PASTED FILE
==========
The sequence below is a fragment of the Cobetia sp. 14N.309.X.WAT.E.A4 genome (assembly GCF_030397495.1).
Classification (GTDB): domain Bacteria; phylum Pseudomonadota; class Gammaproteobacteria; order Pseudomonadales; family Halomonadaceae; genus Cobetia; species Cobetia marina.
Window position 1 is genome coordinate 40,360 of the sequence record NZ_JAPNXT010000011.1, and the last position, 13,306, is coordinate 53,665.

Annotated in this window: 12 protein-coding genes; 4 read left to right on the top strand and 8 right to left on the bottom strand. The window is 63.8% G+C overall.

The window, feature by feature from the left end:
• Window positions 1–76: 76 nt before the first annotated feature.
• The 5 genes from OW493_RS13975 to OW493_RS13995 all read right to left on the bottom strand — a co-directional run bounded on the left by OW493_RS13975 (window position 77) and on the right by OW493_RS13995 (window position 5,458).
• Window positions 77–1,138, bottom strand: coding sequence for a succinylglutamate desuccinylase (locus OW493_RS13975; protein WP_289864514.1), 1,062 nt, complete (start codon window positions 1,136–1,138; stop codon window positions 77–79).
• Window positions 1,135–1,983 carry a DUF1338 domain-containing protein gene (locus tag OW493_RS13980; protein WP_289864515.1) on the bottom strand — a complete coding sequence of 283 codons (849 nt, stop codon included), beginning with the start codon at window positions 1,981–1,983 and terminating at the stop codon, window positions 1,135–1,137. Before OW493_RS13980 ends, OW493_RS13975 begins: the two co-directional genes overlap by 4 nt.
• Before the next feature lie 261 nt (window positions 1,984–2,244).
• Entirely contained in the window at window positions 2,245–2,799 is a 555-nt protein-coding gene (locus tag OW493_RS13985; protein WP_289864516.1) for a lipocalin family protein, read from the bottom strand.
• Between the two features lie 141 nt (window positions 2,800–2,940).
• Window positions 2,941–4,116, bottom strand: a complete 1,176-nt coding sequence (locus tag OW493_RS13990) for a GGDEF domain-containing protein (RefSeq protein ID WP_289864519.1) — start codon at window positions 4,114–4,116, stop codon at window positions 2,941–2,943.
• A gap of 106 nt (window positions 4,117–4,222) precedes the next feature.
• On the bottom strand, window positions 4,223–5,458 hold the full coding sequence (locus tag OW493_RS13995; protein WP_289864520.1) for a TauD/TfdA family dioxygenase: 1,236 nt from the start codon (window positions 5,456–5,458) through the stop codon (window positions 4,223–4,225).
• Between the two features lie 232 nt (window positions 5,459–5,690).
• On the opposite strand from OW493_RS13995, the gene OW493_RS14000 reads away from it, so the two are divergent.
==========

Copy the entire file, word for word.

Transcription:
The sequence below is a fragment of the Cobetia sp. 14N.309.X.WAT.E.A4 genome (assembly GCF_030397495.1).
Classification (GTDB): domain Bacteria; phylum Pseudomonadota; class Gammaproteobacteria; order Pseudomonadales; family Halomonadaceae; genus Cobetia; species Cobetia marina.
Window position 1 is genome coordinate 40,360 of the sequence record NZ_JAPNXT010000011.1, and the last position, 13,306, is coordinate 53,665.

Annotated in this window: 12 protein-coding genes; 4 read left to right on the top strand and 8 right to left on the bottom strand. The window is 63.8% G+C overall.

The window, feature by feature from the left end:
• Window positions 1–76: 76 nt before the first annotated feature.
• The 5 genes from OW493_RS13975 to OW493_RS13995 all read right to left on the bottom strand — a co-directional run bounded on the left by OW493_RS13975 (window position 77) and on the right by OW493_RS13995 (window position 5,458).
• Window positions 77–1,138, bottom strand: coding sequence for a succinylglutamate desuccinylase (locus OW493_RS13975; protein WP_289864514.1), 1,062 nt, complete (start codon window positions 1,136–1,138; stop codon window positions 77–79).
• Window positions 1,135–1,983 carry a DUF1338 domain-containing protein gene (locus tag OW493_RS13980; protein WP_289864515.1) on the bottom strand — a complete coding sequence of 283 codons (849 nt, stop codon included), beginning with the start codon at window positions 1,981–1,983 and terminating at the stop codon, window positions 1,135–1,137. Before OW493_RS13980 ends, OW493_RS13975 begins: the two co-directional genes overlap by 4 nt.
• Before the next feature lie 261 nt (window positions 1,984–2,244).
• Entirely contained in the window at window positions 2,245–2,799 is a 555-nt protein-coding gene (locus tag OW493_RS13985; protein WP_289864516.1) for a lipocalin family protein, read from the bottom strand.
• Between the two features lie 141 nt (window positions 2,800–2,940).
• Window positions 2,941–4,116, bottom strand: a complete 1,176-nt coding sequence (locus tag OW493_RS13990) for a GGDEF domain-containing protein (RefSeq protein ID WP_289864519.1) — start codon at window positions 4,114–4,116, stop codon at window positions 2,941–2,943.
• A gap of 106 nt (window positions 4,117–4,222) precedes the next feature.
• On the bottom strand, window positions 4,223–5,458 hold the full coding sequence (locus tag OW493_RS13995; protein WP_289864520.1) for a TauD/TfdA family dioxygenase: 1,236 nt from the start codon (window positions 5,456–5,458) through the stop codon (window positions 4,223–4,225).
• Between the two features lie 232 nt (window positions 5,459–5,690).
• On the opposite strand from OW493_RS13995, the gene OW493_RS14000 reads away from it, so the two are divergent.